Risk – Exploring the Risk Assessment Process
When looking at ingredients, contaminants, residues, & more that we're exposed to regularly, researchers use a risk assessment to derive permissible exposure levels. In this post, we look at the risk assessment process & how it can inform product safety.
What is a risk assessment?
There are many types of risk evaluations. A full risk assessment takes into consideration a broad range of potential hazards, exposure points, benefits, and other variables before delivering a final safety assessment that includes an ingredient's real and potential risks.
Scientists take risk assessments seriously and use various research tactics, including data models, short and long-term animal research studies, and more to evaluate an ingredient and/or process for safety.
Before researchers can deliver the final safety assessment, they typically use a 4-step process to evaluate the risk:
- Hazard Identification – looks at a compound to see if there is a potential to cause humans harm (1).
- Dose Response Assessment – reflects the relationship between the dose of an ingredient and the effects in humans (1). This generates a safe use level.
- Exposure Assessment – reflects the exposure to a quantity, frequency, and duration of a specific compound, taking into consideration the number and characteristics of the exposed population.
- Risk Characterization – takes into consideration of the variables above and develops an estimation that reflects if humans will experience an impact from the compound.
How do scientists calculate this safe level?
Scientists use data to determine the highest level an animal can be safely exposed to a compound. Then, researchers will use the data derived from the animals and apply it to humans.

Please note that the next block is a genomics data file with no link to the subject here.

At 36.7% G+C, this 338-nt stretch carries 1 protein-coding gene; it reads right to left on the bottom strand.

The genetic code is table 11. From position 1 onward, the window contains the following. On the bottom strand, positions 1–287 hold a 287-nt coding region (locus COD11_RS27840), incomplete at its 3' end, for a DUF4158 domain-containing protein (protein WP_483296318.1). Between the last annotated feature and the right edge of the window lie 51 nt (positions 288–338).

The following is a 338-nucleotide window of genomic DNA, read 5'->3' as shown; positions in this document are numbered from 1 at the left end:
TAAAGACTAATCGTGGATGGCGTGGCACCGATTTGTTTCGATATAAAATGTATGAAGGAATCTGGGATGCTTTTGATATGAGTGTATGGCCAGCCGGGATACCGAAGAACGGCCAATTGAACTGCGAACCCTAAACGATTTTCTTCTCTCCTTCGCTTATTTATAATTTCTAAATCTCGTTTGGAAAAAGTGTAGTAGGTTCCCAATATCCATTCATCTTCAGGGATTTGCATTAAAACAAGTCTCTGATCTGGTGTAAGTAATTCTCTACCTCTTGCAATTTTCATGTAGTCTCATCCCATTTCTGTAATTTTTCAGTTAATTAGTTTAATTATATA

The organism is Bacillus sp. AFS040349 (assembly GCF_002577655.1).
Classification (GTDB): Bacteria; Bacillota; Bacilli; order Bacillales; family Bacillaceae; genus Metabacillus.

Since animal systems and human systems are different, researchers need to ensure that humans are not negatively impacted more so than animals. To do this, they calculate a safe dose for humans by dividing the animal safety dose typically by a default of 100 (10-fold for the uncertainty of extrapolating across different animal species and 10-fold due to uncertainty due to differences in sensitivity between individual people), if not more.
The calculation generates a conservative estimation of safe exposure that takes into consideration vulnerable populations like children.
How does a risk assessment apply to daily life?
Regulatory agencies, including the U.S. Food and Drug Administration, U.S. Environmental Protection Agency, Consumer Product Safety Commission, and more use risk assessment processes and data to generate safe levels of compounds we may contact regularly.
The agencies use different terms to describe these numbers, but their core purpose is to prevent harmful levels from entering our daily life. These terms can include:
- Acceptable Daily Intake
- Reference Dose
- Minimal Risk Levels
- Permissible Exposure Levels
- Threshold Limit Values
- Recommended Exposure Levels
- Health Advisories
You may hear the above terms and reference numbers when people describe different levels of residues, contaminants, trace toxicants, and more that may be present on foods, in drinking water, and in other products.